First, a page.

The more you know (about great photography) the less pictures you take?

Started 10 months ago | Discussions thread
Glen Barrington
Forum ProPosts: 13,469
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Stop whining, and grab your camera - start taking photos - DO SOMETHING.
In reply to trale, 10 months ago

trale wrote:

Over the last couple months, I've been watching "The Grid" series of videos put out by photoshop guru Scott Kelby and his pals.

I've learned a great deal from these videos, particularly from the critiques that they do, like this one . I've learned many of the ingredients of great (not just good) photo, elements like:

  • Good lighting
  • Good time of day
  • Interesting location
  • Interesting subject
  • Good composition
  • The right moment
  • Interesting perspective
  • Eliminating distractions
  • Good post processing

All the top photos on sites like 500px invariably demonstrate many (if not all) such elements. No doubt this will improve the output of my own photography in the future. But there seems to be a few drawbacks. For one, now when I revisit some of the photos I've taken in the past - photos that I was once very proud of, they now look mundane. I can pick them apart and describe all the things "wrong" with them. This is a humbling feeling.

This is progress. All you need to do is figure out how you could have made them better.

The other drawback is that I feel less inclined to take photos over-all. If you watch enough of The Grid, you get the sense that if you don't happen to be at an interesting locale, with an interesting subject, at just the right time of day (near sunrise / unset), you might as well not bother taking out your camera.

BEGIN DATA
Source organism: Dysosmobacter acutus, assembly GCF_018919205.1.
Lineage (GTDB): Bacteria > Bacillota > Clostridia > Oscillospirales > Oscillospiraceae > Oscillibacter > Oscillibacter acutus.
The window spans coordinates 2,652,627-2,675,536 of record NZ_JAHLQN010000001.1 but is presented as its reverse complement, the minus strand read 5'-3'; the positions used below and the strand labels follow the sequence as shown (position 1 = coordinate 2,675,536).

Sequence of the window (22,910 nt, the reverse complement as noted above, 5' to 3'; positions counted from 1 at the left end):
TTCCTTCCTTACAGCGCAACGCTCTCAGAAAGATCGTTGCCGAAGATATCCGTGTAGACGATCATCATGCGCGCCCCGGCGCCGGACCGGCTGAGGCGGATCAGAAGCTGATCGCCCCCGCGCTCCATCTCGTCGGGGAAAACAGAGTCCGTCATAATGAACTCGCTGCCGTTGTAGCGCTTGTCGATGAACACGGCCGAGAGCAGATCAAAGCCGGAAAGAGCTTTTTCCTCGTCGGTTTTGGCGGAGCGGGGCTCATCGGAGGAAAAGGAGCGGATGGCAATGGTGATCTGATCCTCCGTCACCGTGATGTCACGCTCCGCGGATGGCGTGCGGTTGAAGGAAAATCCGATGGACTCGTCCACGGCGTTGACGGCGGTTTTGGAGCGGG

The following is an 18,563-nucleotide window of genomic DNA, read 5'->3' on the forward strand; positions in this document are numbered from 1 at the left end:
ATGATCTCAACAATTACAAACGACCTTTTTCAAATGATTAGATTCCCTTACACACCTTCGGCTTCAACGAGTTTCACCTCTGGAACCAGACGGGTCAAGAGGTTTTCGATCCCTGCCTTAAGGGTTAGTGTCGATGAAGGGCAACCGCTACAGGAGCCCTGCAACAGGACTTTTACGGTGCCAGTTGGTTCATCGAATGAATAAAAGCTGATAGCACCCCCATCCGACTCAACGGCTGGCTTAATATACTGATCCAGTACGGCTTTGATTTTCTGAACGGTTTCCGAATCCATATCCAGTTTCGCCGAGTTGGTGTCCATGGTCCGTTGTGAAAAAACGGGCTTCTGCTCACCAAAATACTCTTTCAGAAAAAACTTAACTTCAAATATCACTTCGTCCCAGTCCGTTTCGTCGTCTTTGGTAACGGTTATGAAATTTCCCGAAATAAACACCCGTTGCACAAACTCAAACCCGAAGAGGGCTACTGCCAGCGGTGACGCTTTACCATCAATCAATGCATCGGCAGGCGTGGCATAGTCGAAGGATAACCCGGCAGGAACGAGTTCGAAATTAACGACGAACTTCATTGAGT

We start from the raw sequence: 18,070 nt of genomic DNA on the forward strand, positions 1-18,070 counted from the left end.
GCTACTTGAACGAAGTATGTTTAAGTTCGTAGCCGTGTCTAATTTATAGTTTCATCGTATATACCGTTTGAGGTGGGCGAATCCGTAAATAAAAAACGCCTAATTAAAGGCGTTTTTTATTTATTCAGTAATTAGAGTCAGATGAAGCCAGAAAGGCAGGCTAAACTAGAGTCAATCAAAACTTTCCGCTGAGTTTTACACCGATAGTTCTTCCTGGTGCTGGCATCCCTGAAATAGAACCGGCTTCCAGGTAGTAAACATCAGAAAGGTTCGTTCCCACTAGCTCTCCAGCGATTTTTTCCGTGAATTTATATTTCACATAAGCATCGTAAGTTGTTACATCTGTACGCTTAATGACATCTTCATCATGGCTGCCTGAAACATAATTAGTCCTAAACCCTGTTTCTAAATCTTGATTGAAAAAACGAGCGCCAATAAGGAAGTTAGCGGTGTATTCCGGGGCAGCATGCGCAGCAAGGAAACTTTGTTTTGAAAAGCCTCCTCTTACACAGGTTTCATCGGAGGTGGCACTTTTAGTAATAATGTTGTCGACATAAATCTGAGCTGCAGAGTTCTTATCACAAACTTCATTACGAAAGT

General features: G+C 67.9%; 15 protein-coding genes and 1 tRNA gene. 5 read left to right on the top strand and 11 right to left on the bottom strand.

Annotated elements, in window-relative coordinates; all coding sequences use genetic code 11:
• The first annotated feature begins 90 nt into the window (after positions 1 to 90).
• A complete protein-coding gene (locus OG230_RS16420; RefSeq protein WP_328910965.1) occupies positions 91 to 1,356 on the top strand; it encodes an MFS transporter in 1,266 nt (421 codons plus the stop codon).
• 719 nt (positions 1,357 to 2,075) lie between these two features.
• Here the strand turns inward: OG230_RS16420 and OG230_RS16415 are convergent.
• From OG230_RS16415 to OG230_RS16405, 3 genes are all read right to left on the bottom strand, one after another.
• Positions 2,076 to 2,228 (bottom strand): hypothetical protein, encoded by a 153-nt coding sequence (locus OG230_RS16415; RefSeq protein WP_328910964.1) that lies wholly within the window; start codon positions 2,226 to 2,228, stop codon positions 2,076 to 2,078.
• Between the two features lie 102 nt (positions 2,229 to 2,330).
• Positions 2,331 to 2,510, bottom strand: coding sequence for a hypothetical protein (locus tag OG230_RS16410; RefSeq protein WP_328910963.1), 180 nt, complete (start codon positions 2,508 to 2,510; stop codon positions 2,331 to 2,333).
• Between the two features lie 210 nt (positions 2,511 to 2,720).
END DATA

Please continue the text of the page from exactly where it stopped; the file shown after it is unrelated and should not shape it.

That's the wrong lesson, I think. It's what you BRING to the location that makes it 'interesting'. If you are in a boring place, it's because you have no passion for that place.

Unless I'm willing to go to such lengths to do the necessary legwork to purposely situate myself in the right location at the right time, many of the shots I take on a normal basis is classified (as they call it) "snap-shots", even if I do have some of the other elements.

Well, Duh! There is a reason another phrase for a photographer's portfolio, a body of WORK. You are allowing your spiritual malaise make you. . . well, sorry, but the word is lazy.

One thing they do emphasis over and over is that your gear (price of your camera) is NOT one of the crucial elements of a great photo. I suppose this is to encourage those with entry-level DSLRs and the like. That's fine, but when they suggest "you gotta go to the right spots" which invariably means travel costs, the cost of gear seems to pale in comparison.

I take pictures of the freakin' prairie for crying out loud. That's an enormous field with grass. I get good pictures because the prairie MOVES me. If nothing moves you, pictures you care about don't get made. You need to find some passion. I can't tell you how to do that.

Your thoughts on this?

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